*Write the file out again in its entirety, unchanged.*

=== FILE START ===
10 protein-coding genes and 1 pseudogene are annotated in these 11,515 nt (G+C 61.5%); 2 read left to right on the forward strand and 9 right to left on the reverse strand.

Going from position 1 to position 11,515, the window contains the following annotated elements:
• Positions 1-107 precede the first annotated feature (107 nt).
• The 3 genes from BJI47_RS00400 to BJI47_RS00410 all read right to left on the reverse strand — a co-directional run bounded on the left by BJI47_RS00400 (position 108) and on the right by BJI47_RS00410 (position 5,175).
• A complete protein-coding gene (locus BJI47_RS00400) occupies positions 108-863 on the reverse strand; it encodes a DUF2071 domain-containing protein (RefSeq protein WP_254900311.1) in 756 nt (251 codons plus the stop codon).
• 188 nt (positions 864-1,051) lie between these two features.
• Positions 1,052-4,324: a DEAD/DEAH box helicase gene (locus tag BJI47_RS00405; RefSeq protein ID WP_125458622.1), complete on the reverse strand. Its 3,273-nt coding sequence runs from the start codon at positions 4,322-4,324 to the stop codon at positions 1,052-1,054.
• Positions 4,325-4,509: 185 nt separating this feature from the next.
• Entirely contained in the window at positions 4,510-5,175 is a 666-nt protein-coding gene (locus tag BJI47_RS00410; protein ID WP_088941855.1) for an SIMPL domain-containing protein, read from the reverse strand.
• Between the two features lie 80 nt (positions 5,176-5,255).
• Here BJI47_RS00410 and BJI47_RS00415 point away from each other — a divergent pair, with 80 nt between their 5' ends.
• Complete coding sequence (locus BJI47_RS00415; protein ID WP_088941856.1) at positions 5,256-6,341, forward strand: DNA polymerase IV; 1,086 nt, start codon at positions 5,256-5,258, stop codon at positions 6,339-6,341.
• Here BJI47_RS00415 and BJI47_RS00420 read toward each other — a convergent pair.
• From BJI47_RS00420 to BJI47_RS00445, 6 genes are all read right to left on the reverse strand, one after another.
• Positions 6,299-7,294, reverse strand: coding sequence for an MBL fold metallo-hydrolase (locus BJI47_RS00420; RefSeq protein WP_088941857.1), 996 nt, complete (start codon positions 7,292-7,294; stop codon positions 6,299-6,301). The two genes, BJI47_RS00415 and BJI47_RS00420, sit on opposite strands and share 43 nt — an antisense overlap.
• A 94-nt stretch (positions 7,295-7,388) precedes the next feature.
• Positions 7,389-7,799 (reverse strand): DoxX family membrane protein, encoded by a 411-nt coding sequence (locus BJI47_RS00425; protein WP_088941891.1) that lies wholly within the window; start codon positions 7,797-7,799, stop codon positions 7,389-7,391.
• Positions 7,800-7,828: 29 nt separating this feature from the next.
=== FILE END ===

10 protein-coding genes and 1 pseudogene are annotated in these 11,515 nt (G+C 61.5%); 2 read left to right on the forward strand and 9 right to left on the reverse strand.

Going from position 1 to position 11,515, the window contains the following annotated elements:
• Positions 1-107 precede the first annotated feature (107 nt).
• The 3 genes from BJI47_RS00400 to BJI47_RS00410 all read right to left on the reverse strand — a co-directional run bounded on the left by BJI47_RS00400 (position 108) and on the right by BJI47_RS00410 (position 5,175).
• A complete protein-coding gene (locus BJI47_RS00400) occupies positions 108-863 on the reverse strand; it encodes a DUF2071 domain-containing protein (RefSeq protein WP_254900311.1) in 756 nt (251 codons plus the stop codon).
• 188 nt (positions 864-1,051) lie between these two features.
• Positions 1,052-4,324: a DEAD/DEAH box helicase gene (locus tag BJI47_RS00405; RefSeq protein ID WP_125458622.1), complete on the reverse strand. Its 3,273-nt coding sequence runs from the start codon at positions 4,322-4,324 to the stop codon at positions 1,052-1,054.
• Positions 4,325-4,509: 185 nt separating this feature from the next.
• Entirely contained in the window at positions 4,510-5,175 is a 666-nt protein-coding gene (locus tag BJI47_RS00410; protein ID WP_088941855.1) for an SIMPL domain-containing protein, read from the reverse strand.
• Between the two features lie 80 nt (positions 5,176-5,255).
• Here BJI47_RS00410 and BJI47_RS00415 point away from each other — a divergent pair, with 80 nt between their 5' ends.
• Complete coding sequence (locus BJI47_RS00415; protein ID WP_088941856.1) at positions 5,256-6,341, forward strand: DNA polymerase IV; 1,086 nt, start codon at positions 5,256-5,258, stop codon at positions 6,339-6,341.
• Here BJI47_RS00415 and BJI47_RS00420 read toward each other — a convergent pair.
• From BJI47_RS00420 to BJI47_RS00445, 6 genes are all read right to left on the reverse strand, one after another.
• Positions 6,299-7,294, reverse strand: coding sequence for an MBL fold metallo-hydrolase (locus BJI47_RS00420; RefSeq protein WP_088941857.1), 996 nt, complete (start codon positions 7,292-7,294; stop codon positions 6,299-6,301). The two genes, BJI47_RS00415 and BJI47_RS00420, sit on opposite strands and share 43 nt — an antisense overlap.
• A 94-nt stretch (positions 7,295-7,388) precedes the next feature.
• Positions 7,389-7,799 (reverse strand): DoxX family membrane protein, encoded by a 411-nt coding sequence (locus BJI47_RS00425; protein WP_088941891.1) that lies wholly within the window; start codon positions 7,797-7,799, stop codon positions 7,389-7,391.
• Positions 7,800-7,828: 29 nt separating this feature from the next.